You may not know this, but movies run in theaters even if there is not audience. There’s a reason for this, of course. Most movie theaters no longer change reels. All the reels are spliced together and put on a large platter. So once you start a film, it has to run all the way through.
Now, let’s say the show time is 1 PM and no one shows. So you said, “Let’s not bother to show the movie.” And then ten teen thugs show up to watch the movie at 1:10, hoping they had missing the PSAs, trailers and credits and were ready to be cinematically entertained. So you start the show twenty minutes late. Which would make the 3 PM show late, and the 5 PM show and the 7 and the 9. So you have to start the movie every time, even the last show, just for the off chance someone shows.
I remember 1988’s “Jack’s Back” with James Spader running many times on its first and final weekend with no one attending at the UA5.
I love it when I’m the only one watching a movie. If I feel like it, I can stretch out in the center aisle, scratch, belch and make MST3000 remarks loudly to the screen. It’s nice, of course, as well, when it is a film with only my family. Off hand, I can only think of one time that happened. An that wasn't the only cool thing about this particular sceening.
When I still lived in Felton, CA, my wife Mindy and our kids (Bret, Paige and Jill) were visiting Santa Rosa. And visiting the UA5, my old theater workplace. Mary Ann was still managing the theater, as she did when I working there. And she gave the kids a tour of the upstairs, to see the movie projectors running. Even more cool, she gave each of the kids their own preview of coming attractions trailer (“Titan A-E” for Bret, “Rocky and Bullwinkle” for Paige [poor Paige] and “X-Men” for Jill.)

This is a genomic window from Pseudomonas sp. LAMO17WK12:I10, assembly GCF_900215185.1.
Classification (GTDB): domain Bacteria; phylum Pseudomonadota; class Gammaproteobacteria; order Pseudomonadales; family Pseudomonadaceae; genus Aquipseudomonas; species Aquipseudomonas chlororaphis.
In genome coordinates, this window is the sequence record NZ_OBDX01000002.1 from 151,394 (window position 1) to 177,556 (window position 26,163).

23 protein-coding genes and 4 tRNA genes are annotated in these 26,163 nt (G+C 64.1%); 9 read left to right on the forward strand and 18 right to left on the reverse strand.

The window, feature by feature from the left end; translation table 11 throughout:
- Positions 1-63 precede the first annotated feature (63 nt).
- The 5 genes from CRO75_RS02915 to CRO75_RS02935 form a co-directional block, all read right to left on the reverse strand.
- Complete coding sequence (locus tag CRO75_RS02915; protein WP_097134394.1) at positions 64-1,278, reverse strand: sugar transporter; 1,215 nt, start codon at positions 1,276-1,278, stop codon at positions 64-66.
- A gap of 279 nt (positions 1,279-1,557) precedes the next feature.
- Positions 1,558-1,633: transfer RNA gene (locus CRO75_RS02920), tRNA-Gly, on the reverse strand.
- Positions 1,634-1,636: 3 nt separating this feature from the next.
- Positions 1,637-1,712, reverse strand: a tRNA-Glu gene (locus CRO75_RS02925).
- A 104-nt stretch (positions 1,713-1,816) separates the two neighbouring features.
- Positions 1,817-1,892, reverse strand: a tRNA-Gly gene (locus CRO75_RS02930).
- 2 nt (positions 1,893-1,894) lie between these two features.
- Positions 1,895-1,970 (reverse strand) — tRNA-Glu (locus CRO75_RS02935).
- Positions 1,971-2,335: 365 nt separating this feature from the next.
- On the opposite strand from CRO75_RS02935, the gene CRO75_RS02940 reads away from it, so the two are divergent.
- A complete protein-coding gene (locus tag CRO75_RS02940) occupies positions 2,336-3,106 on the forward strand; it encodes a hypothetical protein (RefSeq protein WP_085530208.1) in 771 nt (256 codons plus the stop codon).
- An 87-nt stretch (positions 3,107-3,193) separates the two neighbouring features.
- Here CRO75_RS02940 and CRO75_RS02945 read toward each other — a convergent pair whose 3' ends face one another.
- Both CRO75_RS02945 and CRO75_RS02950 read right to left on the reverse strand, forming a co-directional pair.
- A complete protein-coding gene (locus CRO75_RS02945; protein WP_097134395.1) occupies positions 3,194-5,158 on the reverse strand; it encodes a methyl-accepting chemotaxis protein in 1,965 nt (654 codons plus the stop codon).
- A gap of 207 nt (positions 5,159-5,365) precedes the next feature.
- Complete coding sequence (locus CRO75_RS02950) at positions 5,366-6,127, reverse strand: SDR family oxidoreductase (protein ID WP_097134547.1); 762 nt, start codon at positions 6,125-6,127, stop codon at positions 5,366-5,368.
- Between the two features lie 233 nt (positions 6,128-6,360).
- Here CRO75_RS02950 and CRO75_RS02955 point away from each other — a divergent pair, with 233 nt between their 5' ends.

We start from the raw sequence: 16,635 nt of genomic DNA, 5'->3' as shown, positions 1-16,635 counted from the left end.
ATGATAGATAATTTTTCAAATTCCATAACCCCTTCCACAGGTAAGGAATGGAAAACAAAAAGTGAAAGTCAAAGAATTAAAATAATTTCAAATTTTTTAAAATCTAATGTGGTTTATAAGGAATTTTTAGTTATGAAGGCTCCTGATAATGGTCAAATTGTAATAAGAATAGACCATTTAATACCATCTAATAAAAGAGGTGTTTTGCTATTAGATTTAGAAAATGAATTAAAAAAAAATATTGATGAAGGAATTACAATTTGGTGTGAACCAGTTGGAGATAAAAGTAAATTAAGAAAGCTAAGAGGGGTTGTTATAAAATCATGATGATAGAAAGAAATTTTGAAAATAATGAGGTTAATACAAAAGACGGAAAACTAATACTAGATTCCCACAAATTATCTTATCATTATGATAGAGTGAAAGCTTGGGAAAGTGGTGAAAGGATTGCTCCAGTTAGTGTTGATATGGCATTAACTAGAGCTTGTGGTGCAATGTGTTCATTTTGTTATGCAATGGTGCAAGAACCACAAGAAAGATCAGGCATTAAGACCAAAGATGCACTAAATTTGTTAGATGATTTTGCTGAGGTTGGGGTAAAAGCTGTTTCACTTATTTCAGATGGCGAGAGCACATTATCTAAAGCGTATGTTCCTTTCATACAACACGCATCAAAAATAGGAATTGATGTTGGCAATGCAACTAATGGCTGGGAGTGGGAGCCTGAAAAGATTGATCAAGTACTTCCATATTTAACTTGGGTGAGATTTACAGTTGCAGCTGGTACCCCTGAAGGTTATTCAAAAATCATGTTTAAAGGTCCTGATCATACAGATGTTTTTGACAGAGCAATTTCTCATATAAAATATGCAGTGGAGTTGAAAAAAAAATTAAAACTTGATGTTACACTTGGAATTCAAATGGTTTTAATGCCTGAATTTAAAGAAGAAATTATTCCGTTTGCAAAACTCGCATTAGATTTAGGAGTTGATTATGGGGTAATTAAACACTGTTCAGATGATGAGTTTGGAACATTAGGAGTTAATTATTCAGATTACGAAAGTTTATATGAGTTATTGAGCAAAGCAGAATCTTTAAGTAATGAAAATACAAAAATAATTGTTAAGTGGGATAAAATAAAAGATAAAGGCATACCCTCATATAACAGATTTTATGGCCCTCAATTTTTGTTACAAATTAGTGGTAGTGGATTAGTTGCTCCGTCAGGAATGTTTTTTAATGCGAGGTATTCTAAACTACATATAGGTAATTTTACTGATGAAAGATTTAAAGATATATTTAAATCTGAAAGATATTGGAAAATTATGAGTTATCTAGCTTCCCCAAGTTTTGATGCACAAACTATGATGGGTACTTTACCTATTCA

Then we watched (free of charge), “Godzilla 2000”. Now, this is not the best of the Big G films. Not nearly as good as the original, but so much better than the American CGI abomination. Because it had men in suits, the way Japanese sci-fi with bad dubbing was meant to be.
In case you want to know the plot, “Godzilla saves Tokyo from a flying saucer that transforms into the beast Orga.” I didn’t remember that. I copied it from IMDB. I remember Toho Studios and United Artists spending millions of dollars for the entertainment of my family alone on a wonderful weekday afternoon. It was not only the first time my kids had seen the real Godzilla on a big screen, it was the first time for me. I had watched him on Creature Features and the kids saw him on video, but never on the big screen. And we got to play Mike, Tom Servo and Crow T. Robot. Nothing better. (Although since this is #7, there must be at least six things better.)